What was the difference between Bhairavi’s and Ragini’s decisions? Why did circumstances turn in Ragini’s favour? The answer is very simple. Both the sisters had the fear of Failure.  But Ragini was willing to give it a try, whereas Bhairavi decided to opt out, resulting in nothing but Regret. Its noteworthy here that Ragini’s fear was temporary, though Bhairavi’s regret was permanent. “I knew that if I failed I wouldn’t regret that, but I knew the one thing I might regret is not trying.” –Jeff Bezos, founder and CEO, Amazon.

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Let us assume for a moment, that Ragini would not have secured admissions. What would she lose? I can’t think of anything. The hindrance is in our outlook towards failure. Failure does not mean a full-stop in our journey. It is only a minor hindrance through which we need to learn and move on. Failure propagates understanding of the things that need to be fixed in order to attain success. The question is, would we rather live with the regret of doing something and failing, or forever wonder at what may have been had we acted? Failure is a crucial element of progress. Success and failure are mysteriously linked. Success can be achieved after failure, but regret can never lead to the creation of anything. Bravery is accepting failure as an opportunity. Regret is lacking the courage to act. “It’s not how far you fall, but how high you bounce that counts.” – Zig Ziglar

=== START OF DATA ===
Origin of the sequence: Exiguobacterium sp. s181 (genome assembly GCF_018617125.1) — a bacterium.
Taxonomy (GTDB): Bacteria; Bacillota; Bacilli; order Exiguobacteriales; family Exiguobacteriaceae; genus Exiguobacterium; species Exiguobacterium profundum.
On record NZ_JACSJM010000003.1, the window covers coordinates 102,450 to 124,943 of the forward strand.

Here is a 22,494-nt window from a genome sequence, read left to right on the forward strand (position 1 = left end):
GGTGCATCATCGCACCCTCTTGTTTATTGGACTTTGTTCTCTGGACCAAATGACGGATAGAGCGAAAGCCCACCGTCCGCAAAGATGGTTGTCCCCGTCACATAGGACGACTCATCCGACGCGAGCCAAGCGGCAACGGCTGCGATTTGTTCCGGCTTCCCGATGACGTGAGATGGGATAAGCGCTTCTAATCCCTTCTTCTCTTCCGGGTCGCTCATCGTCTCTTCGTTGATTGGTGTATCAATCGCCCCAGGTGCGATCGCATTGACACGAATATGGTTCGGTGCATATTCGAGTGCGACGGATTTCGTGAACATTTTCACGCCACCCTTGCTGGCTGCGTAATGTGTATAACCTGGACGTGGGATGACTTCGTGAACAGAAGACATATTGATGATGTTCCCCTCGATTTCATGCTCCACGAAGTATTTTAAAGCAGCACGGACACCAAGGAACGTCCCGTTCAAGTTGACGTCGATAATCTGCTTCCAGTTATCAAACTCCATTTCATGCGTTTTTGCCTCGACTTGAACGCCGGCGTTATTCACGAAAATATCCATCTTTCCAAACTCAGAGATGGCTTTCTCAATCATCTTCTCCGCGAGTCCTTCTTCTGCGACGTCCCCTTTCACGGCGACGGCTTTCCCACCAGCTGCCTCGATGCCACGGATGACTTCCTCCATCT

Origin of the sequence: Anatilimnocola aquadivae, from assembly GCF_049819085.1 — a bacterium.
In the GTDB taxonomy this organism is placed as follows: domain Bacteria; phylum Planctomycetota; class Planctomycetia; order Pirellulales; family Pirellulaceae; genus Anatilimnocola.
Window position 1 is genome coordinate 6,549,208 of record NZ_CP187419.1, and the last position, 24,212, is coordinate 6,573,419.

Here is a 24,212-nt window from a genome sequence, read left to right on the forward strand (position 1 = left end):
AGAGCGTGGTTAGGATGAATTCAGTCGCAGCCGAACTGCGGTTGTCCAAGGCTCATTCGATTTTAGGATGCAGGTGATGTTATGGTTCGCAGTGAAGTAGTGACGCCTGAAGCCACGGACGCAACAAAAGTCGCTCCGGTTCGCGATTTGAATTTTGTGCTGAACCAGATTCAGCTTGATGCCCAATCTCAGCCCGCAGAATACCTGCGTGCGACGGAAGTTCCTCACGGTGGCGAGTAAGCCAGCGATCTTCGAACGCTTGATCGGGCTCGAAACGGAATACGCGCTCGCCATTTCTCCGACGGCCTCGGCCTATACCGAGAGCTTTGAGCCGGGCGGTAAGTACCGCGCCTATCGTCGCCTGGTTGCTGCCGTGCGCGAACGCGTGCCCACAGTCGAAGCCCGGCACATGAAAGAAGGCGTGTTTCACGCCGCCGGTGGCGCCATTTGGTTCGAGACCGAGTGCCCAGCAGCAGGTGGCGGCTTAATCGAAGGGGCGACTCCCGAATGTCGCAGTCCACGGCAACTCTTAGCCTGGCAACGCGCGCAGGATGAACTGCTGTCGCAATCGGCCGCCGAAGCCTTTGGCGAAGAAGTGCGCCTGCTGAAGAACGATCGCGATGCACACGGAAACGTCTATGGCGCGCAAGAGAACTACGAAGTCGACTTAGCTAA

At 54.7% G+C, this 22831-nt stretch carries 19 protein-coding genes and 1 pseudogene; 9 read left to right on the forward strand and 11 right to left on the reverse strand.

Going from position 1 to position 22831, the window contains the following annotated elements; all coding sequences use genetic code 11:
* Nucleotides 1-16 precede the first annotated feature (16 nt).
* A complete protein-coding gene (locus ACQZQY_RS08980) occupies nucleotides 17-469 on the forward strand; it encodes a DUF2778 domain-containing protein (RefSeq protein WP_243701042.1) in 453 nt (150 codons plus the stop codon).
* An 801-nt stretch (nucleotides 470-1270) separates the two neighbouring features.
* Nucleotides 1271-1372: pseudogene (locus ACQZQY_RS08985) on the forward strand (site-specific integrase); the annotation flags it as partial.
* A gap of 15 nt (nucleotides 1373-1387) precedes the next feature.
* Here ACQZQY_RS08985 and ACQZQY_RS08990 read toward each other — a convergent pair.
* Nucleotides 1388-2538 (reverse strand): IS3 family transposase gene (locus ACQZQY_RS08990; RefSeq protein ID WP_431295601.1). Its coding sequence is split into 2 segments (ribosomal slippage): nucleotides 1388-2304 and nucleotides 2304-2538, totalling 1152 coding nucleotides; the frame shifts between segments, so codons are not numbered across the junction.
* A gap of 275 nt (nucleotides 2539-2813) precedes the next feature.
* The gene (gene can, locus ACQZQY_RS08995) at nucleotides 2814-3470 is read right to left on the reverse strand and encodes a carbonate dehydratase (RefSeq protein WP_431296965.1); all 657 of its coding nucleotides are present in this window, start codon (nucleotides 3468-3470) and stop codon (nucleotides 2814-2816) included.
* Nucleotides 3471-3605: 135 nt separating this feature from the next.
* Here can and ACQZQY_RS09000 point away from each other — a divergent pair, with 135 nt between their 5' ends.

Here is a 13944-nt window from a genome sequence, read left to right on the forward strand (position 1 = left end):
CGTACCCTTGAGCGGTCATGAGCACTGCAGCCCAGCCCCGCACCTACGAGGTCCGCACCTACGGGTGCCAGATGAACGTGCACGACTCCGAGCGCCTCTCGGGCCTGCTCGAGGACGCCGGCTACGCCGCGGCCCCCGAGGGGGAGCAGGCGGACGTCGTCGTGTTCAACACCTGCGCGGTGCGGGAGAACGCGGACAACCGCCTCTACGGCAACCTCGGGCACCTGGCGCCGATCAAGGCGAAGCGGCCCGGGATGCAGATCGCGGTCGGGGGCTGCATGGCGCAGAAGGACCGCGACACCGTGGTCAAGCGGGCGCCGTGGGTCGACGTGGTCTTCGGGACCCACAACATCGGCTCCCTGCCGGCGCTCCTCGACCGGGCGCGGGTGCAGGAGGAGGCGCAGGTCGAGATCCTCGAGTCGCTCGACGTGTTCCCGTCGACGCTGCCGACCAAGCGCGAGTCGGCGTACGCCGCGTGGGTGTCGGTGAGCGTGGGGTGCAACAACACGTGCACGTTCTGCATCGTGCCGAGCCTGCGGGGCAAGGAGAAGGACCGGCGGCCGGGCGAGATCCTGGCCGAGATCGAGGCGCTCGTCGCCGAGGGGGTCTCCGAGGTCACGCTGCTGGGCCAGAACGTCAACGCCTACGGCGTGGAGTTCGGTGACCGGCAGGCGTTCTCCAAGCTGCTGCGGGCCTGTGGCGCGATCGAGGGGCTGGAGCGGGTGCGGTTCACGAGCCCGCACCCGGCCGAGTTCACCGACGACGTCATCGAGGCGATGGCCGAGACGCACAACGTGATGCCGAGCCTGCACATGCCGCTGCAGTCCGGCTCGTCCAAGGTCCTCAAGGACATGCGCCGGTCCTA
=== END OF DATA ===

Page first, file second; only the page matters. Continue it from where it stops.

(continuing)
One of the beliefs that NLP practitioners hold is that, we should not consider failure as failure, but as feedback. If we treat anything that might go ‘wrong’ as feedback (rather than failure), we become more objective and can learn from it. When we label something as a failure, we look at it negatively, which hinders in achieving our objectives. It’s critical we understand that failure is not a prevalent condition; it is a stage which can be progressed though. Fall Seven, Rise Eight’ – Japanese Proverb